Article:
AUSSIE STORMERS

NINE AUSSIE TEAMS TAKE ON HOT ROD DRAG WEEK – AND A HURRICANE – AND COME AWAY WITH THEIR BEST RESULTS YET

STORY POVI PULLINEN PHOTOS POVI PULLINEN & LUKE NIEUWHOF

IT’S America’s biggest automotive torture test: Hot Rod Drag Week. With 400 entries for this year’s event sold out in six minutes, there’s no disputing its allure, but while it may be popular, Drag Week is hardly a carefree cruise. Five days of racing, 1000 road miles, and whatever else the racing gods may throw your way see to that.

This year, the weather forecast told us we’d have a hurricane bearing down on us – just to make things more interesting. Foreboding tales of Hurricane Florence were pouring from every news channel and radio station in the south-east, and since the route this year would take us from Georgia, through the Carolinas, to Tennessee and back, it would be a game of cat-and-mouse with a potential Category 3 hurricane.

A total of nine Aussie teams were breaking beams this year, with two others out before the event began due to unfortunate US customs hang-ups. Seasoned Drag Weekers John Faraone, Mark Arblaster, Harry Haig, Richie Crampton and Brian Jensen were all back for business, joined by both Jamie Farmer and fatherand-son team Ross and Brenton Gault driving different cars this time ’round. The Skid Factory crew of Ben, Alan and Woody were newcomers this year, alongside Robby Abbott piloting his own car for the first time.

Hot and sticky weather, hurricane warnings, a bunch of fast Aussies, and five straight days of tooth-and-nail racing? Let’s go.

THE ROUTE WOULD TAKE US ON A GAME OF CAT-AND-MOUSE WITH A POTENTIAL CATEGORY 3 HURRICANE

NO place does ‘muggy’ quite like the Deep South, and Georgia certainly turned it on, with 70-90 per cent humidity and temps flitting around the mid-30s. Still, that didn’t deter the 375 confirmed entrants who fronted for Day One of Drag Week at Atlanta Dragway. While you wouldn’t expect many to run a PB given the temps, it was a solid day of racing in Hot-lanta, where competitors tried to get in their groove for the week-long onslaught.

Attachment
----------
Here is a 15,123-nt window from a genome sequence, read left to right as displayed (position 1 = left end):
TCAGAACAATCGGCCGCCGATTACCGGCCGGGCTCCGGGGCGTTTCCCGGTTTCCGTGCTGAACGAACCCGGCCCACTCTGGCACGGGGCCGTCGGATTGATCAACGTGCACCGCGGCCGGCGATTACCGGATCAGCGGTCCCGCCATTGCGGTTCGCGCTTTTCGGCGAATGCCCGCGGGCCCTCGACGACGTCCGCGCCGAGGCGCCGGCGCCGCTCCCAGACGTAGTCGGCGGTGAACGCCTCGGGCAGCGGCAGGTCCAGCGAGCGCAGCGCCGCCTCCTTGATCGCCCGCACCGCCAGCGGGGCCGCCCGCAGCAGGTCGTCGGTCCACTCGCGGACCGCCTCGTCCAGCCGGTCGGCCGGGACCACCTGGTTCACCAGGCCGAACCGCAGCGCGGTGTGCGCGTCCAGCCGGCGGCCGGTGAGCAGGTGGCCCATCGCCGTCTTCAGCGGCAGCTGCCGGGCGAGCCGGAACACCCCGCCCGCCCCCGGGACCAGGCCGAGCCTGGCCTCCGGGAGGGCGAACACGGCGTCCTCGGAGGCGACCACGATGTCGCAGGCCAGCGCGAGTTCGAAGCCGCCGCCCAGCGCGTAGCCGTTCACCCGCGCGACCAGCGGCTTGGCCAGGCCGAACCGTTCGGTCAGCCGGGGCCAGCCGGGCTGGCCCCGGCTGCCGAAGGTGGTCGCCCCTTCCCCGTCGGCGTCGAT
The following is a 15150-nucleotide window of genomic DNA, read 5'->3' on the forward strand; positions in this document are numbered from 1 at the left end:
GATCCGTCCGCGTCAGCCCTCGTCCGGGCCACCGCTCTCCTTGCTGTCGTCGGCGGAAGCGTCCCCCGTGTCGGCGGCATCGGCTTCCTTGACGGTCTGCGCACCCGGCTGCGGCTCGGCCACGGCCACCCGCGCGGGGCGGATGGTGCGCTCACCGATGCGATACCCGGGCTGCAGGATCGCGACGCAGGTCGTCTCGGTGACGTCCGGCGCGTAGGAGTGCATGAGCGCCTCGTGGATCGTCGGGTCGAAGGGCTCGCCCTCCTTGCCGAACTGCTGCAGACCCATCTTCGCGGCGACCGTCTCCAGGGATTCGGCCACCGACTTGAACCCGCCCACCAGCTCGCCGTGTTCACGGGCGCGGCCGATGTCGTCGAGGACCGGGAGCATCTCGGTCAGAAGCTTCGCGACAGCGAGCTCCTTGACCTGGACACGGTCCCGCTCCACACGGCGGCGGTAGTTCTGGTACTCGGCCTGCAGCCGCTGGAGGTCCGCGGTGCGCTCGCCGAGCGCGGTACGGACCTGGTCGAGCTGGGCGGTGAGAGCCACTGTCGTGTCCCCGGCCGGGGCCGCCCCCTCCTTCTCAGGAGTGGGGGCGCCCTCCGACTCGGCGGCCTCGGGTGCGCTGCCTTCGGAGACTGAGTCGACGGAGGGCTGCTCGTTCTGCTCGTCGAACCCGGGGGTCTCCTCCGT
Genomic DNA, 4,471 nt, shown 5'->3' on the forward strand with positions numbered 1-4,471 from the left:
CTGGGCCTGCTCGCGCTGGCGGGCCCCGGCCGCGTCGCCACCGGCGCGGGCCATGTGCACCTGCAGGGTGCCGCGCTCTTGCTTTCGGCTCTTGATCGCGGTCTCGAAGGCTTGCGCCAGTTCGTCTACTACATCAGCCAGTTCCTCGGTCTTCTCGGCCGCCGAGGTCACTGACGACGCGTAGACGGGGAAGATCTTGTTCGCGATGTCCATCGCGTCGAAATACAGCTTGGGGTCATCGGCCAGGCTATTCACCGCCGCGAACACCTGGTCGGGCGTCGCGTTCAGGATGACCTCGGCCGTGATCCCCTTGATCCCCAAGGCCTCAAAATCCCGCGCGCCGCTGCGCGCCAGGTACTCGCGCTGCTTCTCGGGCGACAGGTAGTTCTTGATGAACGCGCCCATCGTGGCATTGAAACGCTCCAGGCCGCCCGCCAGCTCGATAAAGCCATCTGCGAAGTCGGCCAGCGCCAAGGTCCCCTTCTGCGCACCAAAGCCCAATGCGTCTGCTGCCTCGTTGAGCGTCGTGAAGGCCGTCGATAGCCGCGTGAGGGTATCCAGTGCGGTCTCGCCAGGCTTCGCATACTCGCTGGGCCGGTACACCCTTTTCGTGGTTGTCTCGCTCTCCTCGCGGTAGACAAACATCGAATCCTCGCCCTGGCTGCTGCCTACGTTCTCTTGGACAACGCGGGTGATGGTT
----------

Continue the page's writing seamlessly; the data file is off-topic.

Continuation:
John Faraone’s VH Charger came out swinging to start. After spinning the tyres on an 8.21@190mph, John rolled back through the staging lanes to clock an impressive 7.55@195mph before hitting the road.

A fair few of the Aussies opted for a oneand-done day, given the combination of heat, threatening rain and the 250-odd mile drive to the next track. Mark Arblaster struggled to get on boost in his VG Valiant hardtop, but was happy enough with a 9.82@147mph. Similarly, the Skid Factory turbo-powered Cresta of Ben, Alan and Woody punched out a 9.80@145mph before skipping town.

Before the day kicked off, Richie Crampton and Jonnie Lindberg decided to pull their monster ’57 Chev wagon from official competition, instead opting to run alongside the event for shakedown passes. They recently dropped a 521ci Noonan billet Hemi kitted with a Top Alcohol supercharger and hat into the patinaclad wagon, and Richie reckoned it was just not ready for the full gruelling five days – not to mention his NHRA Top Fuel obligations would cut his week short regardless. With Jonnie manning the beast, they popped off a no-sweat 8.39 at just 134mph.

After swinging spanners with the crew, Harry Haig had the Aussie Chevelle back for its third year on Drag Week. Managing only one pass, and a bit all over the place, he ran an 8.89@146mph with a couple of damaged wastegate diaphragms.

Brian Jensen ripped a killer skid in his LX Torana hatch before trapping a wheelspinning 10.94@136mph, while Ross and Brenton Gault ran 11.54@116mph on the first pass of their freshly built ’55 Chevy.

After Jamie Farmer’s ‘Dirty Bird’ Falcon got caught up in the Charleston docks, he decided to run the week in a newly purchased Fox-body Mustang. Jamie, Kev Morton and crew had a hard slog on registration day to get the Mustang in one piece in time for Day One racing, but in the end managed to fire off a 12.09@104mph.

Robby Abbott and Dan Nissen also had a big lead-up to the event, dropping a borrowed 396-cuber into Dan’s old ‘Week Wagon’ ’83 Malibu, now co-owned by Robby and Harry Haig. Robby built and shipped an 800hp bigblock over initially, but was also caught up with shipping woes. After fixing a few niggling issues in the morning, Robby went 14.08@95mph before hitting the road.

An afternoon storm rolled through quite aggressively and pretty much put paid to the rest of the day’s racing, denying many a chance to better their times.

Armed with route maps, the huge field – some running slick tyres – braved puddles and washoffs en route to Darlington Dragway in South Carolina for Day Two.